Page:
Teams must understand scalability problems, set achievable goals with qualitative and quantitative consideration, and then apply resource-appropriate measures with a view toward performance and the end user's perspective.

about us:

kitsune (

kitsune is a cloud-native framework which enables developers to create full stack serverless web applications without having to worry about architecture, scalability and maintenance. kitsune also provides a HTML based language for developers making it the simplest way to build serverless web apps.

CIO's must digitise internal IT processes to keep pace with change

Be more adaptable than ever before to help businesses keep in step with the pace of innovation

The pace of change is faster than ever, which means CIOs need to think differently about the role of IT in the enterprise.

Traditionally, the effort of the IT department complemented the goals of business. The IT function developed the systems and software to support new business processes. Projects used to be run top-down with the executive management’s strategy for the business executed through the use of software-powered business processes. Projects took a waterfall approach, ran over several years and usually involved the deployment of major pieces of enterprise software infrastructure.

But the risks associated with major implementations failing, or the business changing before the systems were fully deployed, has seen a rise in different approaches to IT, where new functionality is delivered at a faster rate.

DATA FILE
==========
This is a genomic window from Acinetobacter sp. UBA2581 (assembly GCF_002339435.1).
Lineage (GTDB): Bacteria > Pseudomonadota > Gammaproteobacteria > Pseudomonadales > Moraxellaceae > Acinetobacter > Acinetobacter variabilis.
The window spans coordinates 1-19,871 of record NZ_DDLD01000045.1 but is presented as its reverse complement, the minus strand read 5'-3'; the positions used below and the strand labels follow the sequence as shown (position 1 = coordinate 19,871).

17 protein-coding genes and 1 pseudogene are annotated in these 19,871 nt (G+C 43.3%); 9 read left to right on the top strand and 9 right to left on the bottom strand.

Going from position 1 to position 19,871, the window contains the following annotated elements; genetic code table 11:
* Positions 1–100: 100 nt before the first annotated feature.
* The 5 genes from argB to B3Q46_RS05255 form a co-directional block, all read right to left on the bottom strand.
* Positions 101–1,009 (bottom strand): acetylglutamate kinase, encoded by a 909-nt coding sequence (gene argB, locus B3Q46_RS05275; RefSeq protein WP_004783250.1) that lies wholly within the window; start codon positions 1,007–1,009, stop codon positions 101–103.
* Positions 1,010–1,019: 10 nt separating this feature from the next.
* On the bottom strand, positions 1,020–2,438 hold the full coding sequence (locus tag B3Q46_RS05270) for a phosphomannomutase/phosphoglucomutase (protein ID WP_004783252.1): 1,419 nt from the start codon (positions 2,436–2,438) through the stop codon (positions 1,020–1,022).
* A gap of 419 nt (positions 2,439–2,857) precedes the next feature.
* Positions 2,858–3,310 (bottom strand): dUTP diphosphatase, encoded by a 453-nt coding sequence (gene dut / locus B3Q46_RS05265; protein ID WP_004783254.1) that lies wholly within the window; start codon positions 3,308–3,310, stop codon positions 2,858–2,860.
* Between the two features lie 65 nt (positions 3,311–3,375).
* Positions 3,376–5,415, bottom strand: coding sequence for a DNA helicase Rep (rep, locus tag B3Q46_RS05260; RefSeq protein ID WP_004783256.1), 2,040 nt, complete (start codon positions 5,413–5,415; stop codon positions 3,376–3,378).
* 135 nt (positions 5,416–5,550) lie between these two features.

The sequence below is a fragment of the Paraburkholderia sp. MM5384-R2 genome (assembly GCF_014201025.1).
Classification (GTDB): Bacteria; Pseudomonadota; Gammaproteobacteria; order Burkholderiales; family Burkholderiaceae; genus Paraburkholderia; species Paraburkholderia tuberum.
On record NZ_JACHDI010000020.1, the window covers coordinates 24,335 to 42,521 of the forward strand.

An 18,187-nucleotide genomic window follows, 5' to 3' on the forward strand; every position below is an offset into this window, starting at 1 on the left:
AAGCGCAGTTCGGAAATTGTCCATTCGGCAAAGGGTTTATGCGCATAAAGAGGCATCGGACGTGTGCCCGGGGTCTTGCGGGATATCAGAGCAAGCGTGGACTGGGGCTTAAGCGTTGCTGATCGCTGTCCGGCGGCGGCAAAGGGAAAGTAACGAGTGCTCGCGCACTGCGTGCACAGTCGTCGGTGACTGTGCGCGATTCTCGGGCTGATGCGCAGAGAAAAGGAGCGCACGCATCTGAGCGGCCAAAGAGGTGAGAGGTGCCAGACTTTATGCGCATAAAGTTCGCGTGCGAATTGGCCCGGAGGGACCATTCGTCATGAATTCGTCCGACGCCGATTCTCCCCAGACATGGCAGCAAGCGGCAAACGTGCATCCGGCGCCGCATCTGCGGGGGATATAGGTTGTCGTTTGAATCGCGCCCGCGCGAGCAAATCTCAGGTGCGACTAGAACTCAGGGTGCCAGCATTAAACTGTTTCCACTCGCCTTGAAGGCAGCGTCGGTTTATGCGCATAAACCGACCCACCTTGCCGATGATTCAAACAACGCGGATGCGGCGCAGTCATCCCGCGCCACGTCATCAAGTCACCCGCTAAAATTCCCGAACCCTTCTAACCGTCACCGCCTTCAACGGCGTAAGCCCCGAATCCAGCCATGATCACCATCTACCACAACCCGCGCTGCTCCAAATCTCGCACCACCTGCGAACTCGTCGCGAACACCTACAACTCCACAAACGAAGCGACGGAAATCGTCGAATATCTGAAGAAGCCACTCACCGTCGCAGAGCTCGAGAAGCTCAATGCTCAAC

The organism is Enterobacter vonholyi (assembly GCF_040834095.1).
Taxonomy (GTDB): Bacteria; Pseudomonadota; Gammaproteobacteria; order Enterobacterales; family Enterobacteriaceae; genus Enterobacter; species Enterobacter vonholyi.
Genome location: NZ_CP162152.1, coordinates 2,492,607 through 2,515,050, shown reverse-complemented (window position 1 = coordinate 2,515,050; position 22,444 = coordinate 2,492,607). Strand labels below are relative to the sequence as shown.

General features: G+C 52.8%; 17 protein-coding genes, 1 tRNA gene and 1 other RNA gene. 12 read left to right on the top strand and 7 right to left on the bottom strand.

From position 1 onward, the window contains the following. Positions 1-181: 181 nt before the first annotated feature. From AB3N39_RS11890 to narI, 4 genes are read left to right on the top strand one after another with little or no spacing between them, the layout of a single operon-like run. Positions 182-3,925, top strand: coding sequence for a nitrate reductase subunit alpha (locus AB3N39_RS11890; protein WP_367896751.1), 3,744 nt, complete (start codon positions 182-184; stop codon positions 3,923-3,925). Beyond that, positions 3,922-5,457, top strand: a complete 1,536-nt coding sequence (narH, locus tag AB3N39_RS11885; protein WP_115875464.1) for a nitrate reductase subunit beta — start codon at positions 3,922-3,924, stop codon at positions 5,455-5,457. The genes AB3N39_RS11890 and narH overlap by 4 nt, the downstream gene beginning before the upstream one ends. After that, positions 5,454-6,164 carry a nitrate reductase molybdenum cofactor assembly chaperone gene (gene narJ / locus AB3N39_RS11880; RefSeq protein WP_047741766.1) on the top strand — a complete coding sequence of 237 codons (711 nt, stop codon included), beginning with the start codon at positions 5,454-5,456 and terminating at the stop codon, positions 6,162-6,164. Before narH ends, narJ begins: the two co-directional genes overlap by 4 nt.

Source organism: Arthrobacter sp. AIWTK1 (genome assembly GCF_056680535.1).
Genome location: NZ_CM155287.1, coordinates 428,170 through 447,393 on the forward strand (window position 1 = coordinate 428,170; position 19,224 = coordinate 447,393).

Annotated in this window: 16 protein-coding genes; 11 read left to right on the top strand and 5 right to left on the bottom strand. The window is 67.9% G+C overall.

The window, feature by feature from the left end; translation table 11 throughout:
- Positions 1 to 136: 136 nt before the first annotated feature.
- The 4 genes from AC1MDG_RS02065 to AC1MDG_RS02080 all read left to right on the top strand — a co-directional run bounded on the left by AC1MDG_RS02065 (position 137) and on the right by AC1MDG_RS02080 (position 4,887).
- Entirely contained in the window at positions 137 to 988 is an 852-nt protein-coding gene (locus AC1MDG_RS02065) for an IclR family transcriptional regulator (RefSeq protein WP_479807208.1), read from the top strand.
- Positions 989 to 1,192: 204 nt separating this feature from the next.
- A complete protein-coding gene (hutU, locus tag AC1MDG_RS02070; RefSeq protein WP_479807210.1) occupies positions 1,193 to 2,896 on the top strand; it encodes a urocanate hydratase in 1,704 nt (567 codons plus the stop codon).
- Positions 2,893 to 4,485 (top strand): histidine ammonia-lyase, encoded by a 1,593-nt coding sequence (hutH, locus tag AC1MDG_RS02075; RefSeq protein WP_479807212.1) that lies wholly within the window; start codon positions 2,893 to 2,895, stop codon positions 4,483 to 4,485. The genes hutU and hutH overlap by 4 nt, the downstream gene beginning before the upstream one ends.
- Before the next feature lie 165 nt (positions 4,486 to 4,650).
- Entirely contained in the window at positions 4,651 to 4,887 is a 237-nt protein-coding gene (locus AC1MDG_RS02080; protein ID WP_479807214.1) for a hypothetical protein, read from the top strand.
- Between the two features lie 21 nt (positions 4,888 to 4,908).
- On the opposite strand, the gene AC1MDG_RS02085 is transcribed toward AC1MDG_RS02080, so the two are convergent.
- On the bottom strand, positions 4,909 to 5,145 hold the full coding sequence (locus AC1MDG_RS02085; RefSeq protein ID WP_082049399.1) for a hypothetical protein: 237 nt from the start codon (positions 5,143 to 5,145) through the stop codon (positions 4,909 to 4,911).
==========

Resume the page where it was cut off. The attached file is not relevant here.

This pace of change is being driven by the way the web has evolved. Gartner believes the worldwide web is entering its third phase: in the 1990s, for the majority of users, the web was read-only; at the start of the 21st century, social media gave users a writeable web, allowing people to share comments, videos, pictures and “likes” with anyone who wanted to follow them; and now we are “on the cusp of Web 3.0, where the web becomes executable”.

IT needs to evolve into a connected intelligent architecture.

Digital transformation redefined

Rather than thinking of the IT that supports business as a fixed set of software and hardware, the software is part of a continuous development and continuous integration process, while hardware is swapped in and out and workloads shift between on-premise data-centres and the public cloud, based on business requirements.

Some would argue that this is what a digital transformation means for the IT department – instead of delivering IT projects, its role becomes about delivering capabilities on a continual basis, which enable the business to adapt and take advantage of new innovations.

To be successful, organisations need to be able to fail fast and work in an iterative and innovative way.

The CIO needs an entirely new strategy, where change is the only constant.

about us:

kitsune (

kitsune is a cloud-native framework which enables developers to create full stack serverless web applications without having to worry about architecture, scalability and maintenance. kitsune also provides a HTML based language for developers making it the simplest way to build serverless web apps.